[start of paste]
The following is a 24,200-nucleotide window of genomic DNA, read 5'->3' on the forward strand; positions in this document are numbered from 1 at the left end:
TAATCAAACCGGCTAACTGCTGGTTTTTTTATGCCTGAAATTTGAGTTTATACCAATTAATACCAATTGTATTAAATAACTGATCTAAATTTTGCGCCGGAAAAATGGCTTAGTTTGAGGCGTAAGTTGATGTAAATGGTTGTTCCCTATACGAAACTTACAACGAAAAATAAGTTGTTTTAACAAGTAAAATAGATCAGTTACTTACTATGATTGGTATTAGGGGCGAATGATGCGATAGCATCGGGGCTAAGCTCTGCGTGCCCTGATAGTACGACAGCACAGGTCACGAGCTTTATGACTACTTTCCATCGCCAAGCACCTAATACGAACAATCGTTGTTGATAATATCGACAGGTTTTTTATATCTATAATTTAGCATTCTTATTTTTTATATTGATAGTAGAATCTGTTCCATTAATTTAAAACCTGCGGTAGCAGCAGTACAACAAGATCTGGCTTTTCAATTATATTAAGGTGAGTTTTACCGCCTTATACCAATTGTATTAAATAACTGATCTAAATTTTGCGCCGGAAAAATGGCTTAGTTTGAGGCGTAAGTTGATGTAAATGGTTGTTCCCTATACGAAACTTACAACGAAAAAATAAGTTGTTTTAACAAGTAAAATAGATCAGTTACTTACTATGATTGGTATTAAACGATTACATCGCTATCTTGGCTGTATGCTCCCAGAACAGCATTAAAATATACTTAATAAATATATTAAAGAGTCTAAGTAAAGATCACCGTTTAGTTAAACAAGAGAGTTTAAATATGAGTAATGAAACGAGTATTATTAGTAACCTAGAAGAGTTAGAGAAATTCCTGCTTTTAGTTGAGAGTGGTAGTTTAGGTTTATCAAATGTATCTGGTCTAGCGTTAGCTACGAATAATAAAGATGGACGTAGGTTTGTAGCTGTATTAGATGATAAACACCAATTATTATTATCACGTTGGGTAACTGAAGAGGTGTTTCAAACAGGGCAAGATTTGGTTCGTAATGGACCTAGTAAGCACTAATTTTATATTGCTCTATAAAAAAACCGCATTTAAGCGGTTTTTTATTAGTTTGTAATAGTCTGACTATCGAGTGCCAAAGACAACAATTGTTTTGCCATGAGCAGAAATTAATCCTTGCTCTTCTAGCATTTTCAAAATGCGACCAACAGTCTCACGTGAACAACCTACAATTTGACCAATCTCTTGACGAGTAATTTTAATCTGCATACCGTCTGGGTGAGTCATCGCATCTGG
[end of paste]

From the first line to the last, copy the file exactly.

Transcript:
The following is a 24,200-nucleotide window of genomic DNA, read 5'->3' on the forward strand; positions in this document are numbered from 1 at the left end:
TAATCAAACCGGCTAACTGCTGGTTTTTTTATGCCTGAAATTTGAGTTTATACCAATTAATACCAATTGTATTAAATAACTGATCTAAATTTTGCGCCGGAAAAATGGCTTAGTTTGAGGCGTAAGTTGATGTAAATGGTTGTTCCCTATACGAAACTTACAACGAAAAATAAGTTGTTTTAACAAGTAAAATAGATCAGTTACTTACTATGATTGGTATTAGGGGCGAATGATGCGATAGCATCGGGGCTAAGCTCTGCGTGCCCTGATAGTACGACAGCACAGGTCACGAGCTTTATGACTACTTTCCATCGCCAAGCACCTAATACGAACAATCGTTGTTGATAATATCGACAGGTTTTTTATATCTATAATTTAGCATTCTTATTTTTTATATTGATAGTAGAATCTGTTCCATTAATTTAAAACCTGCGGTAGCAGCAGTACAACAAGATCTGGCTTTTCAATTATATTAAGGTGAGTTTTACCGCCTTATACCAATTGTATTAAATAACTGATCTAAATTTTGCGCCGGAAAAATGGCTTAGTTTGAGGCGTAAGTTGATGTAAATGGTTGTTCCCTATACGAAACTTACAACGAAAAAATAAGTTGTTTTAACAAGTAAAATAGATCAGTTACTTACTATGATTGGTATTAAACGATTACATCGCTATCTTGGCTGTATGCTCCCAGAACAGCATTAAAATATACTTAATAAATATATTAAAGAGTCTAAGTAAAGATCACCGTTTAGTTAAACAAGAGAGTTTAAATATGAGTAATGAAACGAGTATTATTAGTAACCTAGAAGAGTTAGAGAAATTCCTGCTTTTAGTTGAGAGTGGTAGTTTAGGTTTATCAAATGTATCTGGTCTAGCGTTAGCTACGAATAATAAAGATGGACGTAGGTTTGTAGCTGTATTAGATGATAAACACCAATTATTATTATCACGTTGGGTAACTGAAGAGGTGTTTCAAACAGGGCAAGATTTGGTTCGTAATGGACCTAGTAAGCACTAATTTTATATTGCTCTATAAAAAAACCGCATTTAAGCGGTTTTTTATTAGTTTGTAATAGTCTGACTATCGAGTGCCAAAGACAACAATTGTTTTGCCATGAGCAGAAATTAATCCTTGCTCTTCTAGCATTTTCAAAATGCGACCAACAGTCTCACGTGAACAACCTACAATTTGACCAATCTCTTGACGAGTAATTTTAATCTGCATACCGTCTGGGTGAGTCATCGCATCTGG